*Based on SIRA Open Data, May 2021.
How can I make a bike accident claim for compensation?
You can make a claim under the CTP scheme by filling out the required paperwork and submitting your supporting evidence via the State Insurance Regulatory Authority (SIRA) online portal. This is an official website managed by the NSW government.
However, before you lodge your claim it’s a good idea to speak to a specialist bike injury claim lawyer to find out how to claim everything you’re entitled to. If you lodge your own application and make a mistake you could miss out on significant payments or lump sums. For more information, read our CTP Claims Guide.
Depending on the extent of your injuries, you could be eligible for bike accident compensation for:
- Lost income through time off work
- Treatment expenses
- Care expenses
- Lump sum for future lost wages
- Lump sum for pain and suffering
You’ll need to submit your claim within 28 days of the accident to have your lost wages paid from the date of the accident, so it’s strongly recommended to submit your claim as quickly as possible.
What injuries can I claim bicycle accident compensation for?
You can claim bike accident compensation for any injury that results in lost wages through time off work, or any treatment or care expenses. Injuries that qualify for a bicycle injury claim include:
- Soft tissue damage, cuts, and bruises
- Minor fractures and dislocations
- Serious head trauma
- Serious fractures and broken bones that require long-term treatment
- Falls that lead to paralysis or permanent/long-term limited mobility
- Permanent scarring to the skin
- Serious psychological trauma
The takeaway here is that you don’t need grave injuries to make a claim. Even if you don’t have any visible injuries, you may still be able to make a bike accident compensation claim.
Who will pay my bike accident compensation?
In NSW, it’s a legal requirement for all registered vehicles to have third-party (CTP) insurance. If you’re injured in an accident with a vehicle, it’s the CTP insurer of the at-fault vehicle that will be liable for paying your bicycle accident compensation.
If you’ve been injured from hitting a pothole, and you can successfully prove that the council responsible was negligent, then it would be the council’s public liability insurer that pays your cycle accident compensation. However, these claims can be particularly complicated, and there are many barriers to proving negligence.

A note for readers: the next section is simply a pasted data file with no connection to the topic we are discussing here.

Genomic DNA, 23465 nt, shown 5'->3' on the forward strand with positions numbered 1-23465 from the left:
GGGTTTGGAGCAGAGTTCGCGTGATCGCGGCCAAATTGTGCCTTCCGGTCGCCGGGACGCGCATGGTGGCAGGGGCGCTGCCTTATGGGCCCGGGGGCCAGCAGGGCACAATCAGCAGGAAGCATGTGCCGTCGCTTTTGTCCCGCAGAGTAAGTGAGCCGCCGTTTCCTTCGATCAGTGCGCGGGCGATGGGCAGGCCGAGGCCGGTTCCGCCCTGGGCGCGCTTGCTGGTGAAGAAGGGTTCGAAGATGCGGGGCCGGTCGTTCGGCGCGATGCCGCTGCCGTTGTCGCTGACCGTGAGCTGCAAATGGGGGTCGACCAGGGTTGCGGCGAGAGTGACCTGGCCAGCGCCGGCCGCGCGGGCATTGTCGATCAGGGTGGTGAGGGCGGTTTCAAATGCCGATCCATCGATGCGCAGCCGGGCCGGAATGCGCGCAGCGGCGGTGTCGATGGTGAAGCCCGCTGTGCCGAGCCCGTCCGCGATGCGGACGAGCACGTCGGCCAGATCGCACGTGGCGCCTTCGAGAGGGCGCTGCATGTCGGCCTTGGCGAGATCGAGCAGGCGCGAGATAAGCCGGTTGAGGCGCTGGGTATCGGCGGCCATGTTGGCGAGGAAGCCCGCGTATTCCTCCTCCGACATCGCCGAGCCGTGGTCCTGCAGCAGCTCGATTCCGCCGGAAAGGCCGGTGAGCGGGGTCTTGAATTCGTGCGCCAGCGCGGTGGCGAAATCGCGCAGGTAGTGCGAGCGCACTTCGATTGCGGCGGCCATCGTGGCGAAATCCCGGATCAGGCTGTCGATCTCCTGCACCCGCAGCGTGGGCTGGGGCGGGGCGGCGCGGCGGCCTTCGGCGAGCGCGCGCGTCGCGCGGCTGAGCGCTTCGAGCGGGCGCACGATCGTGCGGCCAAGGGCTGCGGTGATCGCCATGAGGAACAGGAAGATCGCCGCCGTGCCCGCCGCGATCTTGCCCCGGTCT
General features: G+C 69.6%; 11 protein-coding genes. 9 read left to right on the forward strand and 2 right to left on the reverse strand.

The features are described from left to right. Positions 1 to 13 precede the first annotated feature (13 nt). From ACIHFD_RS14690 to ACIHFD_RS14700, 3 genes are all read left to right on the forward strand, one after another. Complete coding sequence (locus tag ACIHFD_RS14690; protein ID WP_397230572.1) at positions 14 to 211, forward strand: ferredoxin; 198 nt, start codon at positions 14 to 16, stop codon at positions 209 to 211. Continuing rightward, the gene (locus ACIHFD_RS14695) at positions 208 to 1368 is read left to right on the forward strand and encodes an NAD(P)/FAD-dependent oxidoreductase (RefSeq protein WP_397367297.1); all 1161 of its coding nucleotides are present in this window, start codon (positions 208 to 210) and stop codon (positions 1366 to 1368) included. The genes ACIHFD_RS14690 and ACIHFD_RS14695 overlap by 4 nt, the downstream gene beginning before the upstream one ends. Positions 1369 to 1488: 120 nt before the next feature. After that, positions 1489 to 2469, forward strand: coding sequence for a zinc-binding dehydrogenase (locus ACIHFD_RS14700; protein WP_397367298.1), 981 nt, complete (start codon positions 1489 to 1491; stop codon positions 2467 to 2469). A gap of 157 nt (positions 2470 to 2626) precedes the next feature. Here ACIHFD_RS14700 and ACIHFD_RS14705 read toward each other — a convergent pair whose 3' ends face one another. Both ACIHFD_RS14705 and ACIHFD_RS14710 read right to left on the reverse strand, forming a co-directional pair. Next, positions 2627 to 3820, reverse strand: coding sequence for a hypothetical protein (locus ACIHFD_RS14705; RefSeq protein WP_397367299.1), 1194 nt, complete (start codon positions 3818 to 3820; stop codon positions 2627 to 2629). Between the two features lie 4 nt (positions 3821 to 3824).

Who’s at fault if a car hits a bicycle?
Accident statistics show that most bike accidents with cars are the fault of the driver of the car. However, assessing who’s at fault and how much their actions contributed to the accident (known as ‘contributory negligence’) is something that’s assessed on a case-by-case basis.
Some common examples of cycling accidents where the driver is typically at fault include:
- Drivers failing to give way
- Cyclists being hit from behind
- Having a car door opened onto you as you ride by (“dooring”)
- A car speeding past you or passing too close, causing you to crash
If your accident sounds similar to any of these, you may have a strong claim.
Do I need a lawyer?
No, you can make a bike injury claim yourself. There’s no need to involve a lawyer if you don’t want to and you can find plenty of helpful information on the CTP Claim Advice website.
However, it’s important to understand that the biggest mistake people make in claiming benefits is missing details that seem small, and assuming they’ll automatically receive everything they’re entitled to. If you don’t understand your entitlements and you simply accept the insurer’s decision, you risk being underpaid. For more information, refer to our short article on how to make sure you don’t miss out on entitlements.
To find out how much you can claim or to get free legal advice, speak to a cycling accident claims specialist at Law Partners today.
Do I have a case?